I am one of the lucky ones. I am a cisgender, straight-passing white woman, which means I’m enabled with immense privilege when it comes to my treatment by society at large. I’ve endured some hurtful looks and comments, yes, from strangers as well as some people close to me, but the vast majority of reactions I’ve received have been positive and supportive.

So then, why does it still feel hard? Why does explaining my sexuality seem like scary work? Despite having considered myself so wholeheartedly supportive of the LGBTQIA+ community since whenever I first learned what “gay” meant as a kid, why was it so difficult to embrace and understand within myself? What part of me didn’t feel safe, and still sometimes doesn’t, speaking my queerness out loud, and why?

These are the sorts of questions on my mind, because their answers are the ones that will make queer expression feel safer and sweeter on a day-to-day basis throughout the year, not just during this unique celebratory season. Ultimately, I think each resolution comes down to a need for clear, consistent allyship. Queer people don’t just need support after they come out; they need to know that coming out will be a supported option in the first place. A sense of camaraderie like the one sensed in the welcoming crowds of Pride should be the everyday standard. 

Below are a few basic ground rules for remaining an ally long past last month's rainbow-splattered parades — for creating and sustaining a safe space within which a friend, child, sibling, coworker, or other familiar face will know that they can come to you with their own ever-changing truths at any time.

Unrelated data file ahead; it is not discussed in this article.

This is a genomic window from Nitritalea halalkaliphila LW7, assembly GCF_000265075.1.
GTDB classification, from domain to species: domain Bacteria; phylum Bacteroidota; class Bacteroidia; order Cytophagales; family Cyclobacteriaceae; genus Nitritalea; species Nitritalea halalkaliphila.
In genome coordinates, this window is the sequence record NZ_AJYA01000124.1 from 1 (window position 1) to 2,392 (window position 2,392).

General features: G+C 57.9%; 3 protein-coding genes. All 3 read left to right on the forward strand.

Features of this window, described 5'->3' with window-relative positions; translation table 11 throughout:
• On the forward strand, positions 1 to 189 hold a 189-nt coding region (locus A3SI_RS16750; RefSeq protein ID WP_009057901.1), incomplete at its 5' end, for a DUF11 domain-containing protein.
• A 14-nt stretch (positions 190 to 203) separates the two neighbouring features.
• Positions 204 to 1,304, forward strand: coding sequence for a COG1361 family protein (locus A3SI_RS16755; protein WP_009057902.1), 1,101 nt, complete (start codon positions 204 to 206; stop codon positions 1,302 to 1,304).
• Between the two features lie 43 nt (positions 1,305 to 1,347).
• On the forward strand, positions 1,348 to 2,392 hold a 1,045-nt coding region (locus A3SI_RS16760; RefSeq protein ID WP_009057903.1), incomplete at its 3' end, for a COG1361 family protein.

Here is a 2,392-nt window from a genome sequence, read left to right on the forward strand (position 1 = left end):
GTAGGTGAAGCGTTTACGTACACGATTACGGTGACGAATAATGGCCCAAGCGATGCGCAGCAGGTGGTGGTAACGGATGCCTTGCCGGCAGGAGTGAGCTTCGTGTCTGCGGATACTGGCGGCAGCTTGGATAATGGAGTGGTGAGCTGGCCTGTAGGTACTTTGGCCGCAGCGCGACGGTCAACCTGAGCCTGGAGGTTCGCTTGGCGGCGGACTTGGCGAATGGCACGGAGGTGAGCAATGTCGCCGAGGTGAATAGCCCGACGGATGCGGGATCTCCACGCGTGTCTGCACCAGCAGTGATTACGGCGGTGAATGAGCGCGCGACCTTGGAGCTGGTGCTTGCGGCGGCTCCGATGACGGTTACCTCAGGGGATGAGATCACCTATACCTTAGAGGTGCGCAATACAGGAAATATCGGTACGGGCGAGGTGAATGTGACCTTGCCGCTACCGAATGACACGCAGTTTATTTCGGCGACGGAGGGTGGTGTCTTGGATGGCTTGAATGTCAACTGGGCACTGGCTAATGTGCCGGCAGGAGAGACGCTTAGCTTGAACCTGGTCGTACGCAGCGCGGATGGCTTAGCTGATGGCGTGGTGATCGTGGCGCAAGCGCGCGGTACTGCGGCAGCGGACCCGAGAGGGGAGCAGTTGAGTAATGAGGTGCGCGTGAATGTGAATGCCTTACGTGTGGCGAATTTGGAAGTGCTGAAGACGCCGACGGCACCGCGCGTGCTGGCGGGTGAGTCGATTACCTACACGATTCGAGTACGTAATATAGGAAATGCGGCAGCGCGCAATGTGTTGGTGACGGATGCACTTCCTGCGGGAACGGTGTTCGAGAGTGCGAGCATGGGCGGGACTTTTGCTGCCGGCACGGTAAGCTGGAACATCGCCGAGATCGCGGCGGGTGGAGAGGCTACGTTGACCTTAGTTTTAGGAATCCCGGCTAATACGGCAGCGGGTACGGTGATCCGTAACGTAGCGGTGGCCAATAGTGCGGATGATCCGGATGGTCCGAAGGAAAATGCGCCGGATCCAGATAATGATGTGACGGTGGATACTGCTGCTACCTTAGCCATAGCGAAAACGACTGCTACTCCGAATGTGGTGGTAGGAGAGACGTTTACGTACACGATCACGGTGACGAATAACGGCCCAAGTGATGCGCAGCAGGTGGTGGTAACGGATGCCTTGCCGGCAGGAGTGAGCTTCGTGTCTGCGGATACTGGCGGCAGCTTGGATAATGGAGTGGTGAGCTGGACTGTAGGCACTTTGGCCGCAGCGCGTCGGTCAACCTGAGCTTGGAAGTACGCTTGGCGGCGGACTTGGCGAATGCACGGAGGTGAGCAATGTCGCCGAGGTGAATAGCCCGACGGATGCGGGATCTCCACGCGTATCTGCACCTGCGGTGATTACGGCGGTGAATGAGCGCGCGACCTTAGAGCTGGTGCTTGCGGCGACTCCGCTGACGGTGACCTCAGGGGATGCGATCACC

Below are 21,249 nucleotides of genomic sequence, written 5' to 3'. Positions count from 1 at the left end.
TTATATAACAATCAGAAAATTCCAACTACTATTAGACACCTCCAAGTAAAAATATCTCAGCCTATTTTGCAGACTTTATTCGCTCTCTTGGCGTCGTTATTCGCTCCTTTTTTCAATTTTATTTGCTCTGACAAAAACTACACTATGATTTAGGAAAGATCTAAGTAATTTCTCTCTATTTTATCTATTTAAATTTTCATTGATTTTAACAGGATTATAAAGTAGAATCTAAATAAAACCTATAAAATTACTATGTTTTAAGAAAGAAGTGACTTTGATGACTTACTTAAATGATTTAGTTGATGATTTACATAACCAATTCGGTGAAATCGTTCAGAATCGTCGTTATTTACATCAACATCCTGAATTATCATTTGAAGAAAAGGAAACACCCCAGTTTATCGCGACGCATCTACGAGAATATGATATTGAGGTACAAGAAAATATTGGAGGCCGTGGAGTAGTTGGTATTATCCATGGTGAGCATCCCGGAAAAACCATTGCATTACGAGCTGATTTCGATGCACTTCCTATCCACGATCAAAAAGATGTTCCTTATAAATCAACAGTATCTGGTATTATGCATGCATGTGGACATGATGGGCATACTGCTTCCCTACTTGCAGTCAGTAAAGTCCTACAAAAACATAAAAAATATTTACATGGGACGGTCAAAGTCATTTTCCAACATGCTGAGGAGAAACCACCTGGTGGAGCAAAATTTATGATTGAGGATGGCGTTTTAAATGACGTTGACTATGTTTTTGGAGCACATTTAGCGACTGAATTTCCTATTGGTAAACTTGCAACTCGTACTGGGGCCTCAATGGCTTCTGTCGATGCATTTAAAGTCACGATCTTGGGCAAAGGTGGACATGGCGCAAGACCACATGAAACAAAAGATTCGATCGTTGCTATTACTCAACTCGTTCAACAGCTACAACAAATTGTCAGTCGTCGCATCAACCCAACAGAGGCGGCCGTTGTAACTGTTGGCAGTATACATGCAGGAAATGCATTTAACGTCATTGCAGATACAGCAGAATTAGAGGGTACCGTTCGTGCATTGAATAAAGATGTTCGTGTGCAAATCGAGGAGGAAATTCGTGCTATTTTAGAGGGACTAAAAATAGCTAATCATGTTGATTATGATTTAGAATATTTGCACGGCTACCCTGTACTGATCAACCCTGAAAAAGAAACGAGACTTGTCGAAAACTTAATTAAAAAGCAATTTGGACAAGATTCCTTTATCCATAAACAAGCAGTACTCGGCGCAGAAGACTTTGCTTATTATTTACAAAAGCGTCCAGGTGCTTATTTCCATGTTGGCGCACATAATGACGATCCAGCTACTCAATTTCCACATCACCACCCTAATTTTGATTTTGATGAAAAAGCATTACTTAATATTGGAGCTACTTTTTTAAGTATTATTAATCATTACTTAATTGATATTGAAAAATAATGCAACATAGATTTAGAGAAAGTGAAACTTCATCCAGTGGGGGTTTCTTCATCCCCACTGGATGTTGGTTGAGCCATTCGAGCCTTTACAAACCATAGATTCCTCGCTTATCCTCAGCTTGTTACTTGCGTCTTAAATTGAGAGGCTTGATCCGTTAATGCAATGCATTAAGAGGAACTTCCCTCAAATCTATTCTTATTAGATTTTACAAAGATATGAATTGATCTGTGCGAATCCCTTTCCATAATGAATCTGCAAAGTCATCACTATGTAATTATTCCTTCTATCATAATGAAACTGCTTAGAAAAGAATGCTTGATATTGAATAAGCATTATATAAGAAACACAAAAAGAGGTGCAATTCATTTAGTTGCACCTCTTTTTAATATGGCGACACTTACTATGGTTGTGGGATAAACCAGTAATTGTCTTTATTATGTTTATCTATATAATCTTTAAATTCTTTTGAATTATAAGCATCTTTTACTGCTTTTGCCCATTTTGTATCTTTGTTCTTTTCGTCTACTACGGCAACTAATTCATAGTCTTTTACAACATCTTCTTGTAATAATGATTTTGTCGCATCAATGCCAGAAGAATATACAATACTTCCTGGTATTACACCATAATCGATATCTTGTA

1. Learn the terminology.

LGBTQIAWhat? To truly engage with the queer community, you have to speak the language, which means reading up on the vocab that’s not typically taught, but should be. Especially if you’re a parent, introduce pieces of proper terminology to your little ones, so they get comfortable speaking to queer issues from the start. Here's an online dictionary you can peruse, and if you hear someone else use lingo you aren’t familiar with, it’s okay to ask.

2. Speak up when its awkward.

That means calling out the anti-queer jokes and bigoted comments, whether or not anyone is around to hear them, in order to help break the cycles of prejudice. It means asking for confirmation of another person’s pronouns, which can begin with sharing your own: ”I’m Leah, and I use she/her pronouns. You?” (Here’s a more detailed guide to proper pronoun usage.) It also means apologizing when you slip up — which is inevitable when you begin trying to learn the complexities of queer culture and language — and make an error or comment you quickly recognize as offensive. If you’re resisting saying something because you feel awkward about it, ask yourself why your own comfort is worth more than that of the queer community.